In 2006, Jeffrey Sachs - celebrated economist, special advisor to the Secretary General of the United Nations, and author of the influential bestseller The End of Poverty - launched the Millennium Villages Project, a daring, $120-million experiment designed to test his theories about ending poverty. For six years, Nina Munk shadowed Sachs on his trips to Africa, listened in on conversations with heads-of-state and humanitarian organizations, and immersed herself in the lives of people in two remote African villages. Munk came to understand the real-life issues that challenge Sachs’s formula for ending global poverty. The Idealist is the profound and moving story of what happens when the abstract theories of a brilliant, driven man meet the realities of human life.
City of Thorns: Nine Lives in the World's Largest Refugee Camp
To the charity workers, Dadaab refugee camp is a humanitarian crisis; to the Kenyan government, it is a 'nursery for terrorists'; to the western media, it is a dangerous no-go area; but to its half a million residents, it is their last resort. Situated hundreds of miles from any other settlement, deep within the inhospitable desert of northern Kenya where only thorn bushes grow, Dadaab is a city like no other. Its buildings are made from mud, sticks or plastic, its entire economy is grey, and its citizens survive on rations and luck. Over the course of four years, Ben Rawlence became a first-hand witness to a strange and desperate limbo-land, getting to know many of those who have come there seeking sanctuary. Among them are Guled, a former child soldier who lives for football; Nisho, who scrapes an existence by pushing a wheelbarrow and dreaming of riches; Tawane, the indomitable youth leader; and schoolgirl Kheyro, whose future hangs upon her education. In City of Thorns, Rawlence interweaves the stories of nine individuals to show what life is like in the camp and to sketch the wider political forces that keep the refugees trapped there. Rawlence combines intimate storytelling with broad socio-political investigative journalism, doing for Dadaab what Katherinee Boo's Behind the Beautiful Forevers did for the Mumbai slums. Lucid, vivid and illuminating, City of Thorns is an urgent human story with deep international repercussions, brought to life through the people who call Dadaab home.
Africa: A Biography of the Continent
First and greatest of our planet's continents, Africa is the birthplace of our world: the earliest living organism, the earliest dinosaur egg, and the earliest mammal are all of African origin, and its Great Rift Valley was the cradle of the human race. From the vast sand sea of the Sahara to the lush jungles and mighty rivers of Central Africa to the sweeping southern veldt, it's a realm of unparalleled diversity that boasts spectacular landscapes, an extraordinary wealth of wildlife, a remarkable range of peoples and cultures, and a rich but surprisingly little known history.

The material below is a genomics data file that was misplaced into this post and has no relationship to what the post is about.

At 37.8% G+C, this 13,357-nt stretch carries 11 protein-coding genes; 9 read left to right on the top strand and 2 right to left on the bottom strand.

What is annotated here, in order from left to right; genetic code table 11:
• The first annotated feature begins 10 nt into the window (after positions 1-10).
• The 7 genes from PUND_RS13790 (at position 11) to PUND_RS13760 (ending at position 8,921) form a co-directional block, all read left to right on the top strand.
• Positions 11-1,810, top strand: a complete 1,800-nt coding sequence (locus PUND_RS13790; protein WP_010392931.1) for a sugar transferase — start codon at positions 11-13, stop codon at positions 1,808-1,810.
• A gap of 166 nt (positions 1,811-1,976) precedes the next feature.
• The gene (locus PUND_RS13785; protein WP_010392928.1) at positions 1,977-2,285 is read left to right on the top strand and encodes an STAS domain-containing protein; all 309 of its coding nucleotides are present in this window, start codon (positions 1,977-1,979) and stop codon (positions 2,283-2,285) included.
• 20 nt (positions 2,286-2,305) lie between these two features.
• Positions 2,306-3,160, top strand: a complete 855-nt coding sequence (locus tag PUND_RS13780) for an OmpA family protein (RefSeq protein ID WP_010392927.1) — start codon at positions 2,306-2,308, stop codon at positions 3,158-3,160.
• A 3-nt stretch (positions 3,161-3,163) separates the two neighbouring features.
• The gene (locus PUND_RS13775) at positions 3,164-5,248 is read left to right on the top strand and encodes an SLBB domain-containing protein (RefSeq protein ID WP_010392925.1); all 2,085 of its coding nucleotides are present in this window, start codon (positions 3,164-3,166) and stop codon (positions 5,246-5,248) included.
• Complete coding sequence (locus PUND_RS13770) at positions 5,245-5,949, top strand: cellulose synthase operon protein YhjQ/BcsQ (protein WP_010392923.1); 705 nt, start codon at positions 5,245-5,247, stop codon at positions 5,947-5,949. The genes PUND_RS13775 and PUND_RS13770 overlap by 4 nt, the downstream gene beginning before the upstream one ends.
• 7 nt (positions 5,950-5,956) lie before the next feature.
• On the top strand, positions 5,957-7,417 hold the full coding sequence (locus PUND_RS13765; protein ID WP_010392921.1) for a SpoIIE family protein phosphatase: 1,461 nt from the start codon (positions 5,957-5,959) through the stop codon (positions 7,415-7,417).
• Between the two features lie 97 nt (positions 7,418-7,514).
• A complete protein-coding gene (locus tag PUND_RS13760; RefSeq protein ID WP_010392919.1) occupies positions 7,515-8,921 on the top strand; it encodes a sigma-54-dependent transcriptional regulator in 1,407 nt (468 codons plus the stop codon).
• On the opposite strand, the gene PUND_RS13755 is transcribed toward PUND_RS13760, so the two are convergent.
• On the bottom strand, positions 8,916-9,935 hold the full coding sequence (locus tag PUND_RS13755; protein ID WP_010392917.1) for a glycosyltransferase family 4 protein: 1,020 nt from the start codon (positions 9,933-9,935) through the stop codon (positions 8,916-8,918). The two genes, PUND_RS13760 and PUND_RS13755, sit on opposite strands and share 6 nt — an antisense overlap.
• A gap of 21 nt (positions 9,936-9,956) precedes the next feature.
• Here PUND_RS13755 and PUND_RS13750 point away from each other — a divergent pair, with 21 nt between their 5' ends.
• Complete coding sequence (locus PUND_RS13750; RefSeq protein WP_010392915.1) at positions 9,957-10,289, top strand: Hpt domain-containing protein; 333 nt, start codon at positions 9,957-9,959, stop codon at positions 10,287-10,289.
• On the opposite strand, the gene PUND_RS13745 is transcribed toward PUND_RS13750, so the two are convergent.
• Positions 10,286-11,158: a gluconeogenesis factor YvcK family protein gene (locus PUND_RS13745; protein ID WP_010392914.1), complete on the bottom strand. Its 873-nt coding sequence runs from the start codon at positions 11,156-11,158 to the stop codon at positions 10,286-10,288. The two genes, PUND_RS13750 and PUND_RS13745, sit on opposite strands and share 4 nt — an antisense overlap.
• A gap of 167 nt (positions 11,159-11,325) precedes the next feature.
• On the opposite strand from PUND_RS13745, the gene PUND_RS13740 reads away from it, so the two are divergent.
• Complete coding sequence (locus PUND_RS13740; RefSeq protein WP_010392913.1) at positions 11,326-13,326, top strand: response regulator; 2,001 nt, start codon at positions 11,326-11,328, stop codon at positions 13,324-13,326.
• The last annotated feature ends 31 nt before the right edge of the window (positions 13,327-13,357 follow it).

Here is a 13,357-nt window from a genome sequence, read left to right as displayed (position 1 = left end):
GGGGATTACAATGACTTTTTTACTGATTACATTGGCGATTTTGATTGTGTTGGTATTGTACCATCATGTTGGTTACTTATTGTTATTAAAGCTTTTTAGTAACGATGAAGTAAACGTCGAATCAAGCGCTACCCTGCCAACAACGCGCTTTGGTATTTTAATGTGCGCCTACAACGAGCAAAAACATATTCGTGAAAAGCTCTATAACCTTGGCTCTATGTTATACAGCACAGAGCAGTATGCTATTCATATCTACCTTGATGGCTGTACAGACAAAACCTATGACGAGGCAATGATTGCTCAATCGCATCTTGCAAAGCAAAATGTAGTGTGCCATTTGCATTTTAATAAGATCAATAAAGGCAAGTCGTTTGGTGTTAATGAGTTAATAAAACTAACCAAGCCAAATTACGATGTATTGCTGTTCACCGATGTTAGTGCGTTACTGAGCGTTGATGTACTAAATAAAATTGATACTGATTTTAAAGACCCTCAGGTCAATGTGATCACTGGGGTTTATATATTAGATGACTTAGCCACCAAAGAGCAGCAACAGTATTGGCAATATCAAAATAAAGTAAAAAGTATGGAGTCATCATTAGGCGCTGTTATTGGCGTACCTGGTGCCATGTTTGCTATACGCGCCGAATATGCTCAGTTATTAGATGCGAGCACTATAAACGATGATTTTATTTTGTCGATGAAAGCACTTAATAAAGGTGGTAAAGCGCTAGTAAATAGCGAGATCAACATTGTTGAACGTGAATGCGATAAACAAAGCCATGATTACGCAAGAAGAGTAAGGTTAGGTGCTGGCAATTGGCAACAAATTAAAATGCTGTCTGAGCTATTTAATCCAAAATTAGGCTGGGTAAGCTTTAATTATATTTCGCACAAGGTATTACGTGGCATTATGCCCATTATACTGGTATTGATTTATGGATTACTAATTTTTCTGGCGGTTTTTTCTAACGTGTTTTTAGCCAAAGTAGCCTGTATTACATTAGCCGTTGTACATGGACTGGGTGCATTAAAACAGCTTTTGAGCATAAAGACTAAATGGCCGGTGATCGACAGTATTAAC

Affluence Without Abundance: The Disappearing World of the Bushmen
A vibrant portrait of the “original affluent society”--the Bushmen of southern Africa--by the anthropologist who has spent much of the last twenty-five years documenting their encounter with modernity.If the success of a civilization is measured by its endurance over time, then the Bushmen of the Kalahari are by far the most successful in human history. A hunting and gathering people who made a good living by working only as much as needed to exist in harmony with their hostile desert environment, the Bushmen have lived in southern Africa since the evolution of our species nearly two hundred thousand years ago.In Affluence Without Abundance, anthropologist James Suzman vividly brings to life a proud and private people, introducing unforgettable members of their tribe, and telling the story of the collision between the modern global economy and the oldest hunting and gathering society on earth. In rendering an intimate picture of a people coping with radical change, it asks profound questions about how we now think about matters such as work, wealth, equality, contentment, and even time. Not since Elizabeth Marshall Thomas's The Harmless People in 1959 has anyone provided a more intimate or insightful account of the Bushmen or of what we might learn about ourselves from our shared history as hunter-gatherers.
Memoirs of a Born Free: Reflections on the New South Africa by a Member of the Post-Apartheid Generation
Wa Azania, Malaika
Apartheid isn't over - so Malaika Wa Azania boldly argues in Memoirs of a Born Free, her account of growing up black in modern-day South Africa.